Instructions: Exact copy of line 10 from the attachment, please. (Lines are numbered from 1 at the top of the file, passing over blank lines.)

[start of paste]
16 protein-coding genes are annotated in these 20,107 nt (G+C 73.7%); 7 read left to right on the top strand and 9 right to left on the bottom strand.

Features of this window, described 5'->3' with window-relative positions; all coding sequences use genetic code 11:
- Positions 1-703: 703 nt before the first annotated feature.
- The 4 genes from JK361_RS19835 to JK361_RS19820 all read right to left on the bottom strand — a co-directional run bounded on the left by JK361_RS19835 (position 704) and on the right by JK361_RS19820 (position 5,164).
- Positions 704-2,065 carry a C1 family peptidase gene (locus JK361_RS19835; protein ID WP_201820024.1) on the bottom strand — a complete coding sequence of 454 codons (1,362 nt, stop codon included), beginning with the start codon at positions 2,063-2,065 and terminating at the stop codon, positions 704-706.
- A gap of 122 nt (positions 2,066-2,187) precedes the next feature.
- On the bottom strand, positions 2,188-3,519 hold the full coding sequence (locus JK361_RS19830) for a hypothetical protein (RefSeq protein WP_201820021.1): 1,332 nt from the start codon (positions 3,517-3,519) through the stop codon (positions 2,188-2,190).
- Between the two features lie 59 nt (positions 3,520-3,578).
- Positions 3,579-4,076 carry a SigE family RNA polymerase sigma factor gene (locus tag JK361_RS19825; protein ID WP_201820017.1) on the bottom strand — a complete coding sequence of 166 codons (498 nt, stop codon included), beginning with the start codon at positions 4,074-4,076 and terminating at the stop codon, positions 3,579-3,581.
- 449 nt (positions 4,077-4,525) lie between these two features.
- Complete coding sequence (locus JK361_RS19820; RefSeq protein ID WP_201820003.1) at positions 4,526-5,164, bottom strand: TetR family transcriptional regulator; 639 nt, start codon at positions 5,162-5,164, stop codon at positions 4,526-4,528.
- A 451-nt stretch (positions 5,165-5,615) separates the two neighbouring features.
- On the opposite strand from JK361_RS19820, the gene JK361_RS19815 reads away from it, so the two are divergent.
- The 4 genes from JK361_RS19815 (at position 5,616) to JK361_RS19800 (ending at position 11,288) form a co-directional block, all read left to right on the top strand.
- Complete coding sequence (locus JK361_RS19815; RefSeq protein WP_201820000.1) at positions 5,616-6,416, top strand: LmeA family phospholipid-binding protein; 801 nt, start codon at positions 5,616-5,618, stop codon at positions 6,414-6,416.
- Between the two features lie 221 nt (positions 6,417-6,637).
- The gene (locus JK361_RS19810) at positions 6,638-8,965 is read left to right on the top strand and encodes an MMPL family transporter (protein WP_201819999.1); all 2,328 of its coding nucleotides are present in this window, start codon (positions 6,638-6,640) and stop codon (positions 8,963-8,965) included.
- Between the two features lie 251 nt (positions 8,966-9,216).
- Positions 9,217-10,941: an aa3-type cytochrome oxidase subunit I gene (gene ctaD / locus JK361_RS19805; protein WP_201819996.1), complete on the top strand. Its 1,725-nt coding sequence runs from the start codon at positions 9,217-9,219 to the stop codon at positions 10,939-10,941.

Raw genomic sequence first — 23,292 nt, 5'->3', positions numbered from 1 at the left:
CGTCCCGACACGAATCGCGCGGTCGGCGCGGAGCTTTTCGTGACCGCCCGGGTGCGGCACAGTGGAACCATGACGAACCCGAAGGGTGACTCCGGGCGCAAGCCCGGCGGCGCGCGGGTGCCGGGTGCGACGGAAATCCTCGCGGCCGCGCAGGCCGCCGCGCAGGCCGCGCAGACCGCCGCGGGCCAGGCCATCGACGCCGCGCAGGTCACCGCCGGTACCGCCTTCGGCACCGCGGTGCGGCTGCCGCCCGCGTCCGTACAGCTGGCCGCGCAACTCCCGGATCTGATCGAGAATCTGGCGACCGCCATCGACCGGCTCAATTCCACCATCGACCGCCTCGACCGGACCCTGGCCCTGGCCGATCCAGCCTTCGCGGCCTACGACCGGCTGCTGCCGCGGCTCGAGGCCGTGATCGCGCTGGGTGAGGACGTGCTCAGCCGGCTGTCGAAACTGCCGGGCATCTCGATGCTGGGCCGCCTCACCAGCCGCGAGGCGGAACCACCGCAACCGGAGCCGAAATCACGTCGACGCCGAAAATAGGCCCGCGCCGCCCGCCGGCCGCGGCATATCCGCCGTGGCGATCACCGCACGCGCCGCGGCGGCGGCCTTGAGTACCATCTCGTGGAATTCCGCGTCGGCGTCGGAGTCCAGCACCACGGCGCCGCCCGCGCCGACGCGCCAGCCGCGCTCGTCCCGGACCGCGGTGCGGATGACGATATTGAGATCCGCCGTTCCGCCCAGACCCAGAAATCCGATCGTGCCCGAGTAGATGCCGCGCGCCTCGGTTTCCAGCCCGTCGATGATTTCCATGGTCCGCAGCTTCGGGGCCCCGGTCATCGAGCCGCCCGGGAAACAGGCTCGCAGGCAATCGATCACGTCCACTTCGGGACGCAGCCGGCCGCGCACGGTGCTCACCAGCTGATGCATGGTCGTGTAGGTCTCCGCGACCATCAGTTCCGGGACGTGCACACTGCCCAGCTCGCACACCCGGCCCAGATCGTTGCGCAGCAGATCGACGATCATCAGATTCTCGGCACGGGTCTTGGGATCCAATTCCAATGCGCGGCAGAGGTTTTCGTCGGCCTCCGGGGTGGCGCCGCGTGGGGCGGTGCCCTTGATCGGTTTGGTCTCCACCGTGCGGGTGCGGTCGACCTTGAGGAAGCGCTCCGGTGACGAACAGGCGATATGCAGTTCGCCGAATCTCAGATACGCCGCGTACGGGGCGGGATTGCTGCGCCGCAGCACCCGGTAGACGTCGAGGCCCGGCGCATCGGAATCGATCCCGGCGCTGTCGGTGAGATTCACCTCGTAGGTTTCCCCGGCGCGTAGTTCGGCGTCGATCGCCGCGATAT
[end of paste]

- 449 nt (positions 4,077-4,525) lie between these two features.